Topic ID #25575 - posted 12/15/2012 7:27 AM

Indiana Jones: Mysterious mail arrives at University of Chicago

Jennifer Palmer

Indiana Jones: Mysterious mail arrives at University of Chicago
Dec. 14, 2012 | 4:36 p.m.

The University of Chicago is grappling with a mystery today involving Indiana Jones, of all people.

According to the university’s admissions department Tumblr page, a package arrived at the university on Wednesday addressed to Henry Walton Jones Jr. Unsure where to put the package, the student office worker set it aside until someone realized it wasn’t intended for any actual student or faculty member, but a fictional character who in his story was once enrolled at the University of Chicago: Indiana Jones.

Read more here.

Post ID#19899 - replied 12/16/2012 11:56 AM


What are they saying here? That Indiana Jones is not real?? This can't be!!! Is life ALL an illusion??!!

Post ID#19900 - replied 12/16/2012 6:21 PM


I've seen more than one professional on this very forum point to Indiana Jones as an inspiration for taking up the vocation, something I've never quite understood...he's certainly a likable guy, but his methods seem to leave a little to be desired. He comes off to me more as a privateer for museum collections than as the attentive chronicler of minutiae practitioners of the discipline actually are. The dichotomy is glaring lol. (All this is tongue firmly fixed in cheek, of course, I remember watching the first movie in the series the very first day it was released in theaters and being utterly transfixed.)

From Wikipedia:

"In general, when asking a member of the public to name an archaeologist, or even something about archaeology, Indiana Jones comes up. Students of archaeology and professionals alike often name Indiana Jones as one of their inspirations, or maybe what interested them in archaeology to begin with, despite some obvious issues with how Dr. Jones practices archaeology. No stranger to criticism when it comes to the practice of archaeology (treasure-hunter, looter, etc.) , Indiana Jones, as representative of archaeology and anthropology as a whole, has some deeper, core ethical issues as well. Cultural relativism, succinctly defined as regarding all cultures as equally valid, lies at the core of what archaeologists and anthropologists do. While far from perfect, it is at least something to strive for – the ability to see outside one’s own cultural biases, to be as un-ethnocentric as possible. Indiana Jones doesn't seem to be striving very hard. Relations with indigenous peoples is an important ethical debates in archaeology today, along with issues of ownership, who has the right to interpret the past, and of course, looting.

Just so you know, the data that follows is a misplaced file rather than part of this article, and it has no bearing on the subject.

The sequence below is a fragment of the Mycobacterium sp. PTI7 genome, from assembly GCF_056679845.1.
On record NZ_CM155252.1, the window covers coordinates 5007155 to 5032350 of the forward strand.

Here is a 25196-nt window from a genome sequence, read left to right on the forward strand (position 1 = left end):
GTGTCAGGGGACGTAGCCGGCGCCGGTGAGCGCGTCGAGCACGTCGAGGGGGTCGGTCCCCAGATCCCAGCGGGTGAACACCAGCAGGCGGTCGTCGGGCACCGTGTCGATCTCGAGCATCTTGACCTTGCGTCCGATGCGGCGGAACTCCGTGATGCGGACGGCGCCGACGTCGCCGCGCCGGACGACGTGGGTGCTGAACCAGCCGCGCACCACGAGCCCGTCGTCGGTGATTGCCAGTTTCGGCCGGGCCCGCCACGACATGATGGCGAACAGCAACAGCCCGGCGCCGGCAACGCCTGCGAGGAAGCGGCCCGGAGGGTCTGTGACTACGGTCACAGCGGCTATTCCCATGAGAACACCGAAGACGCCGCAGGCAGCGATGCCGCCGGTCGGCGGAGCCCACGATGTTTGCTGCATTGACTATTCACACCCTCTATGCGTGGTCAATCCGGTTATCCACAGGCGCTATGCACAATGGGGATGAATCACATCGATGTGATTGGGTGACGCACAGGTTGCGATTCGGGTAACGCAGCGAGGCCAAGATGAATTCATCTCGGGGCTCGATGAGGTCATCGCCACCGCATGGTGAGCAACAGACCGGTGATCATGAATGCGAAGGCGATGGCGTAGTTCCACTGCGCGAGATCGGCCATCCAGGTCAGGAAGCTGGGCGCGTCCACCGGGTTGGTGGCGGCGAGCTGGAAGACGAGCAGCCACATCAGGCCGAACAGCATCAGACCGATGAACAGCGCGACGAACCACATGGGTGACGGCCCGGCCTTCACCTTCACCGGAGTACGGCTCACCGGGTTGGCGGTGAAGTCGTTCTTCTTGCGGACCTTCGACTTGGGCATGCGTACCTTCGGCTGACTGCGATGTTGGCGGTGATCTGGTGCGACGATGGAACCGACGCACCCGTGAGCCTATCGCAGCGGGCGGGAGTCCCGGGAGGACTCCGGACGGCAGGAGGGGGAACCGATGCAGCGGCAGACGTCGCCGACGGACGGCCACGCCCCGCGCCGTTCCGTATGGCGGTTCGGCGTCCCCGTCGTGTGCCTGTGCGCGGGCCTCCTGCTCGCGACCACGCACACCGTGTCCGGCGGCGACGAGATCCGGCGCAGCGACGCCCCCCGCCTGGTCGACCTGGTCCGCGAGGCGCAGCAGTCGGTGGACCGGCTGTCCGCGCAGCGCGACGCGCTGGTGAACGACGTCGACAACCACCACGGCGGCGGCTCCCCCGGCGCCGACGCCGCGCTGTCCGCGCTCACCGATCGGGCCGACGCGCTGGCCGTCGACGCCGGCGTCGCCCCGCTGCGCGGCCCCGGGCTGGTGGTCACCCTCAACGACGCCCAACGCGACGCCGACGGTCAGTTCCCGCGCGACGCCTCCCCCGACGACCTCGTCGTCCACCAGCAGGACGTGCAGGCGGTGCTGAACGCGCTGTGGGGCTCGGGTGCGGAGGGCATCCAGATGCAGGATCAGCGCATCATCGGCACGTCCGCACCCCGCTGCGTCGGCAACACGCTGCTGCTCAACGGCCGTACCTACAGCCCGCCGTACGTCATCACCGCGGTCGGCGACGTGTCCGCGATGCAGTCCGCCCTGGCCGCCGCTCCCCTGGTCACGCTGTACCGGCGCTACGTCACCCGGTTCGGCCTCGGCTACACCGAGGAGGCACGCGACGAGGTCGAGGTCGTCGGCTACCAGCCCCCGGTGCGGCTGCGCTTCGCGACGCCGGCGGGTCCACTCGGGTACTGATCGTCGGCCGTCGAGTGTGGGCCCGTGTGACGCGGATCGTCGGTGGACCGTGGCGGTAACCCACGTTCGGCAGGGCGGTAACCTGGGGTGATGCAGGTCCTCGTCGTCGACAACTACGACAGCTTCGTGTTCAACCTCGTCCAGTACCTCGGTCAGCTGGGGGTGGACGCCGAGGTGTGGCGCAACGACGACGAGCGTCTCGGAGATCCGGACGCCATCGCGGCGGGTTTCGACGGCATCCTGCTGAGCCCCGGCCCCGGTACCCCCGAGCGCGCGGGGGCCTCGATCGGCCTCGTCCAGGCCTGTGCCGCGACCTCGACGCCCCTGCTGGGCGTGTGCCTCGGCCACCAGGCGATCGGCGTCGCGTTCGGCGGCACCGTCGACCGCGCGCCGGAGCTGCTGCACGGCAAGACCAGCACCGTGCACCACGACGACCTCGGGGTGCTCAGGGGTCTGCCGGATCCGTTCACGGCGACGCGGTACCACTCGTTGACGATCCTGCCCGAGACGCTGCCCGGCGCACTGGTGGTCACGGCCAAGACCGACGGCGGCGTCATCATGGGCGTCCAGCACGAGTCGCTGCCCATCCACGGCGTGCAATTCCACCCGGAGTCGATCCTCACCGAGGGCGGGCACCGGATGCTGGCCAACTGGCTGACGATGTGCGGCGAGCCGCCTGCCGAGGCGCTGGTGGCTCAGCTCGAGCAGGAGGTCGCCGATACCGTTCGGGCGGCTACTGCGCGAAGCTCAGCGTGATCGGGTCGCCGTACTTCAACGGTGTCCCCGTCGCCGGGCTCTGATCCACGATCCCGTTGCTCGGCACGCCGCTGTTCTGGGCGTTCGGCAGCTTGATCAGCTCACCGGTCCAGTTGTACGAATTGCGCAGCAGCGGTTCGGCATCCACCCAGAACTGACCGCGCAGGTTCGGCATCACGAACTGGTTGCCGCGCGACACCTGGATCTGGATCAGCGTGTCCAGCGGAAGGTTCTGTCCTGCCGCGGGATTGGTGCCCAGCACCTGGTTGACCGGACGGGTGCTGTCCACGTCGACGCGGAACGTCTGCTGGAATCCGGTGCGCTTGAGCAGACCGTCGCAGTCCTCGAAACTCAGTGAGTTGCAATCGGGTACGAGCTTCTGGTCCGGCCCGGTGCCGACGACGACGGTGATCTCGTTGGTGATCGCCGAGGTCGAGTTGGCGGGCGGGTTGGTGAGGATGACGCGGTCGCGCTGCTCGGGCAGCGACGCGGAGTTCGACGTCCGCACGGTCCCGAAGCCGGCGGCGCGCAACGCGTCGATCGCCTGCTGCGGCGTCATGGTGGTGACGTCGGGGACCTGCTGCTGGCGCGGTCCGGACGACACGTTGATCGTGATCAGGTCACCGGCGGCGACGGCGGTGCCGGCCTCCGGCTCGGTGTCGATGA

Indiana Jones begins the first film immediately addressing ethical issues – as in, showing us the wrong way to go about archaeology. He has a side-kick, or perhaps a hired guide, an obvious representative of the indigenous people there. The guide fumbles along, not once asked for advice by Indiana, eventually even attempting to take the artifact for himself. The audience of course sees this as wrong – since Indiana found the artifact, it must be his. In reality, the guide may have held a more substantial claim. Ownership of archaeological sites or materials is notoriously slippery, but the Indiana Jones leads audiences to the incorrect assumption of finders-keepers, and that preservation and understandings lies solely with academics from the West.

The ethical dilemmas of Indiana Jones are still current today, but they also reflect the roots of the archaeological discipline. Archaeology dates back much further, where affluent and enthusiastic collectors kept artifacts to show off to friends, but the discipline itself is rooted in colonialism. “The earliest development of archaeology then is the transformation from a hobby of those economically advantaged enough to pursue it, to a serious and highly regarded academic discipline”. Indiana Jones represents the beginnings of that discipline, still very much in its infant stages, and unfortunately leading modern audiences to adopt the ideals taught in the three, now four, films."


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